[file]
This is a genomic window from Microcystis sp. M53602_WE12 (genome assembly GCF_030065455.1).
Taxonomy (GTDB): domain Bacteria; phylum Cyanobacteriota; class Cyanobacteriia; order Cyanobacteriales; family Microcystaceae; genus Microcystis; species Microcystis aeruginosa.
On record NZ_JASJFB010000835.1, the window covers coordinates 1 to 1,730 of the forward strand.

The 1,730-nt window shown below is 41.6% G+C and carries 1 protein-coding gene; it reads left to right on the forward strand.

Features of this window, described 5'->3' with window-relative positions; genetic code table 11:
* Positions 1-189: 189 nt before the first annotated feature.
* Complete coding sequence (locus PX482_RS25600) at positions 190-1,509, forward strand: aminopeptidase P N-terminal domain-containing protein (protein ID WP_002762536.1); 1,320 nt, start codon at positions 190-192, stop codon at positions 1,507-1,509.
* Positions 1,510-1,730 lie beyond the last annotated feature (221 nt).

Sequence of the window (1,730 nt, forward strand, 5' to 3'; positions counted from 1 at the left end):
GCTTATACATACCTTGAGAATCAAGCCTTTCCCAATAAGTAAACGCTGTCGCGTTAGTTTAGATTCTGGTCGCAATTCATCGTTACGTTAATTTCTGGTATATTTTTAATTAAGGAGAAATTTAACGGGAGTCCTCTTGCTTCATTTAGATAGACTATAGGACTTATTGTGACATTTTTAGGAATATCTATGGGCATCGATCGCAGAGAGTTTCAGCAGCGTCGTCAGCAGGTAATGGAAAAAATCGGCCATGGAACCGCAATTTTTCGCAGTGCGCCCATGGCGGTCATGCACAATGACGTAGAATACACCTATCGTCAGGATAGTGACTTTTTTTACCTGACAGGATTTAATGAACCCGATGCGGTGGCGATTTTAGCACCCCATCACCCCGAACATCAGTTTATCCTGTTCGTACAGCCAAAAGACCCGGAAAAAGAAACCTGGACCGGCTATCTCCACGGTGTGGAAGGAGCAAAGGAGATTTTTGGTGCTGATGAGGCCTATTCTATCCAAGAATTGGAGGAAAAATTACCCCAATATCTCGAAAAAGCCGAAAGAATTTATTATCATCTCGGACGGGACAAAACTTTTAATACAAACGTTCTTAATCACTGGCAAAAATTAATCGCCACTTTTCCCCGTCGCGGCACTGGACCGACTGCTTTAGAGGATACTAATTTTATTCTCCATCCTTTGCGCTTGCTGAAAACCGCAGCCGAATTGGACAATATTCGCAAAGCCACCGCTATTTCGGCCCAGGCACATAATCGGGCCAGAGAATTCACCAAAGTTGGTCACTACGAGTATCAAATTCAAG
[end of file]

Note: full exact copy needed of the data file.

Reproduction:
This is a genomic window from Microcystis sp. M53602_WE12 (genome assembly GCF_030065455.1).
Taxonomy (GTDB): domain Bacteria; phylum Cyanobacteriota; class Cyanobacteriia; order Cyanobacteriales; family Microcystaceae; genus Microcystis; species Microcystis aeruginosa.
On record NZ_JASJFB010000835.1, the window covers coordinates 1 to 1,730 of the forward strand.

The 1,730-nt window shown below is 41.6% G+C and carries 1 protein-coding gene; it reads left to right on the forward strand.

Features of this window, described 5'->3' with window-relative positions; genetic code table 11:
* Positions 1-189: 189 nt before the first annotated feature.
* Complete coding sequence (locus PX482_RS25600) at positions 190-1,509, forward strand: aminopeptidase P N-terminal domain-containing protein (protein ID WP_002762536.1); 1,320 nt, start codon at positions 190-192, stop codon at positions 1,507-1,509.
* Positions 1,510-1,730 lie beyond the last annotated feature (221 nt).

Sequence of the window (1,730 nt, forward strand, 5' to 3'; positions counted from 1 at the left end):
GCTTATACATACCTTGAGAATCAAGCCTTTCCCAATAAGTAAACGCTGTCGCGTTAGTTTAGATTCTGGTCGCAATTCATCGTTACGTTAATTTCTGGTATATTTTTAATTAAGGAGAAATTTAACGGGAGTCCTCTTGCTTCATTTAGATAGACTATAGGACTTATTGTGACATTTTTAGGAATATCTATGGGCATCGATCGCAGAGAGTTTCAGCAGCGTCGTCAGCAGGTAATGGAAAAAATCGGCCATGGAACCGCAATTTTTCGCAGTGCGCCCATGGCGGTCATGCACAATGACGTAGAATACACCTATCGTCAGGATAGTGACTTTTTTTACCTGACAGGATTTAATGAACCCGATGCGGTGGCGATTTTAGCACCCCATCACCCCGAACATCAGTTTATCCTGTTCGTACAGCCAAAAGACCCGGAAAAAGAAACCTGGACCGGCTATCTCCACGGTGTGGAAGGAGCAAAGGAGATTTTTGGTGCTGATGAGGCCTATTCTATCCAAGAATTGGAGGAAAAATTACCCCAATATCTCGAAAAAGCCGAAAGAATTTATTATCATCTCGGACGGGACAAAACTTTTAATACAAACGTTCTTAATCACTGGCAAAAATTAATCGCCACTTTTCCCCGTCGCGGCACTGGACCGACTGCTTTAGAGGATACTAATTTTATTCTCCATCCTTTGCGCTTGCTGAAAACCGCAGCCGAATTGGACAATATTCGCAAAGCCACCGCTATTTCGGCCCAGGCACATAATCGGGCCAGAGAATTCACCAAAGTTGGTCACTACGAGTATCAAATTCAAG